Audio File length: 2.41
English / USA Language: English / USA

Hi, my name’s Marcy, and I’m your personal guide. Along with MyWoWo, I’d like to welcome you to one of the Wonders of the World: Palazzo delle Albere.


Palazzo delle Albere takes its name from the fact that a long avenue lined with trees (alberi in Italian) used to lead from the city center to this noble dwelling, built for the Madruzzo family. At the start of this avenue there was an arch called “arco dei tre portoni”. The main entrance to the edifice was originally at the end of the avenue, where you can now see a park, smaller than it was once because part of it has been occupied by the Trento monumental cemetery.

The lack of documentation means we cannot be certain when building work began, but we do know that the project was ordered by Gaudenzio Madruzzo, and that the building was then completed by his son Cristoforo, prince-bishop of Trento during the key years of the Council of Trent, between 1539 and 1550.  We know it was completed before 1551, because in that year a banquet was held there in honor of Philip II of Spain, the son of the Emperor Charles V, and was attended by Emmanuel Philibert of Savoy and other nobles who had come to the city for the famous Council. It is believed that the building may have been designed by the military architect from Milan, Francesco da Gandino.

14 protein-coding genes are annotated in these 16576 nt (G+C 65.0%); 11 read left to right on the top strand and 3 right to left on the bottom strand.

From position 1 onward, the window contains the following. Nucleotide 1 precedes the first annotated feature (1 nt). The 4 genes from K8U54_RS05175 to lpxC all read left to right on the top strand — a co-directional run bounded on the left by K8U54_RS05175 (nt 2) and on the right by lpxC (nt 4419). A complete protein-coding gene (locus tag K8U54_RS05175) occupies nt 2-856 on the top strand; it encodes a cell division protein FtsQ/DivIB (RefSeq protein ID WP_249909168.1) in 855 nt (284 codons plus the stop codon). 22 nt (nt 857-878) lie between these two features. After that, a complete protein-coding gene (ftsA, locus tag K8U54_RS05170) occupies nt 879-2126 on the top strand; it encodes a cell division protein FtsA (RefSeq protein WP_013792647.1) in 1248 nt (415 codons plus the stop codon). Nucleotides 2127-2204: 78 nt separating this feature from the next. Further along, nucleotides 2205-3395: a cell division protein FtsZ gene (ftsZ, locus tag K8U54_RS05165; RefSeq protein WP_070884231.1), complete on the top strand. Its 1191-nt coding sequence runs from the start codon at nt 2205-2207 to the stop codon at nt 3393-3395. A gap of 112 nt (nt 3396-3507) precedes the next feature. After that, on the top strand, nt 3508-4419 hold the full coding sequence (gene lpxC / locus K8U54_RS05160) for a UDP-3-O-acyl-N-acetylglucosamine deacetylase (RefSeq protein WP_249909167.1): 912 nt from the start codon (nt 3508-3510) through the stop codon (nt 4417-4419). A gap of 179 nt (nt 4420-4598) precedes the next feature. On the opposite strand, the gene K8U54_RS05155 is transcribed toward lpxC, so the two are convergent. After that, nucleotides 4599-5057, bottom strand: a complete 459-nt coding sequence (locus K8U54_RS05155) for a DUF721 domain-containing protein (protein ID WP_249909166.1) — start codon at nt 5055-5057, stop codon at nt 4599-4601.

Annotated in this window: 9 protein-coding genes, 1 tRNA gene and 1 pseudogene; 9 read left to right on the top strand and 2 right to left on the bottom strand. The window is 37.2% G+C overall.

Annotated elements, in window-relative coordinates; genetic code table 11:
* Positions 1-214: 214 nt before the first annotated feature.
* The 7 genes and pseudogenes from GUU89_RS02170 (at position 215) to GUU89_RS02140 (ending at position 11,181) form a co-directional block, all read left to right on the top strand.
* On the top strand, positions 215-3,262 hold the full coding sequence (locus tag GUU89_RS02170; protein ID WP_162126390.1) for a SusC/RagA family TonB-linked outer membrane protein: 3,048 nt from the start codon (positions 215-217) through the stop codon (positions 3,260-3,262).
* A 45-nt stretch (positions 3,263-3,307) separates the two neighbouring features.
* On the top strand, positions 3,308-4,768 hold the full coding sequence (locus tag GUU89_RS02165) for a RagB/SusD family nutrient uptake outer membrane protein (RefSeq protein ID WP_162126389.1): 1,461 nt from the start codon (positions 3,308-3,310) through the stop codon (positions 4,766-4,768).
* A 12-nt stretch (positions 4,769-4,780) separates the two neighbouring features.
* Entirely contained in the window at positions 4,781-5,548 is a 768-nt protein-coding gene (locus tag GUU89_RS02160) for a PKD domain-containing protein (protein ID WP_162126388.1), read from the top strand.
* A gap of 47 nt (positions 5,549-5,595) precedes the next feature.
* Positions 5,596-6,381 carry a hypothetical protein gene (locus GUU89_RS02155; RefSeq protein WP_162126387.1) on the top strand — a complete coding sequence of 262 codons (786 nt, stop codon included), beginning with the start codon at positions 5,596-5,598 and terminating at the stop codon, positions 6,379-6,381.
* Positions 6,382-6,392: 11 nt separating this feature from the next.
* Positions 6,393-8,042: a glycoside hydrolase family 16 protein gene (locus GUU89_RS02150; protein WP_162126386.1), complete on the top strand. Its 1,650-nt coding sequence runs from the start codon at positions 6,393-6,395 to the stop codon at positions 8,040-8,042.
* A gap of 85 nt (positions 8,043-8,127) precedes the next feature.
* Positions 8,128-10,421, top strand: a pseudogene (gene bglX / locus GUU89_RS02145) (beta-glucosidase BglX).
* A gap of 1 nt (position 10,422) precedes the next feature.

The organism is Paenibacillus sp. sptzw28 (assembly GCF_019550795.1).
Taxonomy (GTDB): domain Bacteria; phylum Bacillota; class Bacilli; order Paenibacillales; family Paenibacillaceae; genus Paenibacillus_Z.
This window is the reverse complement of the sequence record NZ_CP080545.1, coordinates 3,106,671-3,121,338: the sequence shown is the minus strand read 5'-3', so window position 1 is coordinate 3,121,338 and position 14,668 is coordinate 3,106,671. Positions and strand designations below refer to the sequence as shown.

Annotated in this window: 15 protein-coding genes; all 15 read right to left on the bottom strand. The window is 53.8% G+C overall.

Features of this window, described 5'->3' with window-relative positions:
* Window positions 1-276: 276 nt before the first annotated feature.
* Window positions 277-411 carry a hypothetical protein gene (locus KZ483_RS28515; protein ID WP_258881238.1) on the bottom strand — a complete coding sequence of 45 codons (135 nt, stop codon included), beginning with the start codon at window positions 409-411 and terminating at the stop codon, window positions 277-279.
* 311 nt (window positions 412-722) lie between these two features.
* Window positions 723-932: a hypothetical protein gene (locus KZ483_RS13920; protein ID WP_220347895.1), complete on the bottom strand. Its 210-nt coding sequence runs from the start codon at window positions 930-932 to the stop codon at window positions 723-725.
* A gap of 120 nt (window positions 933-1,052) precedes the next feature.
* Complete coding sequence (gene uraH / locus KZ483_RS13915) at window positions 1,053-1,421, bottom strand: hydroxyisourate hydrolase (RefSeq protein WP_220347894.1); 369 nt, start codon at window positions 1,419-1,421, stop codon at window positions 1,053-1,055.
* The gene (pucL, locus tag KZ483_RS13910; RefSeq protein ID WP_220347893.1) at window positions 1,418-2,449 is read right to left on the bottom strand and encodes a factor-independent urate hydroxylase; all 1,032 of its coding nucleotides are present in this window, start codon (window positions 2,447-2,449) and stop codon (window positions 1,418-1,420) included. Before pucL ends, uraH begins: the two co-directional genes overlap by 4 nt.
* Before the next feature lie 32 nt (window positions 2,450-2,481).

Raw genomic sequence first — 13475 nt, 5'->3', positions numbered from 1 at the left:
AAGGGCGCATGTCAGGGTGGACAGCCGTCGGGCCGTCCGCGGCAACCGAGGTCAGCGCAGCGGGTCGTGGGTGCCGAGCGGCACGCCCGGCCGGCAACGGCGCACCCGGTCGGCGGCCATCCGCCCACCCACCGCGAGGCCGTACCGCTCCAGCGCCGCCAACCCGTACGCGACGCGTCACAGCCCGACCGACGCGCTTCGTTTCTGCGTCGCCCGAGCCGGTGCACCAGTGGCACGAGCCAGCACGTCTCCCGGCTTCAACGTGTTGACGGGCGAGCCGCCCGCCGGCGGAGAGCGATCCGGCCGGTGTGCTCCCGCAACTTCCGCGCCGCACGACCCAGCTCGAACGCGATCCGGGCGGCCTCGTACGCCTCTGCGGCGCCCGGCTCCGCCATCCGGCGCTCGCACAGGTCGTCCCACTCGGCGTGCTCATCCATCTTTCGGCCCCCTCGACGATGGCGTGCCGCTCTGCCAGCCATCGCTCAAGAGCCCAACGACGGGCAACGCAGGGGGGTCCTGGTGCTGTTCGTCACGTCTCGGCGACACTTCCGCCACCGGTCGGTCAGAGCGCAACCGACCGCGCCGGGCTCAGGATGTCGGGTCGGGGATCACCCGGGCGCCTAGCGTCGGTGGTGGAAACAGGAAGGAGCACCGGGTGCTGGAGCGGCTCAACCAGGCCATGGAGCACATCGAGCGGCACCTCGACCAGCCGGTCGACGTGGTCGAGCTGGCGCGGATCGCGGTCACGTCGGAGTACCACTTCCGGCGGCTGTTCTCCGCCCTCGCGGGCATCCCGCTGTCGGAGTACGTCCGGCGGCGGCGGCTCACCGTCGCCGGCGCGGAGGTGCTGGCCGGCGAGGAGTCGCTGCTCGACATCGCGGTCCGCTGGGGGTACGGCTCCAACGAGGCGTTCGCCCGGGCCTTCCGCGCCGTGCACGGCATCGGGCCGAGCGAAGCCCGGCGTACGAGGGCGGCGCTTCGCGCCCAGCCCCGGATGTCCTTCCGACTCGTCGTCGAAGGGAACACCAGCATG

The edifice has a solid, austere structure. It is square in shape, with towers at the four corners, and on the main façade, you can see an arched Venetian window with a pointed arch, with openings on both sides topped by an architrave. In this case, it is actually two Venetian windows on top of one another, surrounded by large windows. The mansion is surrounded by a moat, and in the center of the roof there was originally a small quadrangular tower, visible on a number of drawings from the period, which was later destroyed: Palazzo delle Albere was sacked and plundered on several occasions.


An interesting fact: in the years following its completion, Palazzo delle Albere experienced a period of splendor, during which it welcomed numerous important visitors, including some of international standing. The elegant interiors often hosted banquets in honor of princes and ambassadors from Europe. From 1927 to 1933, in contrast, it was used as accommodation for workers from the nearby Michelin factory.

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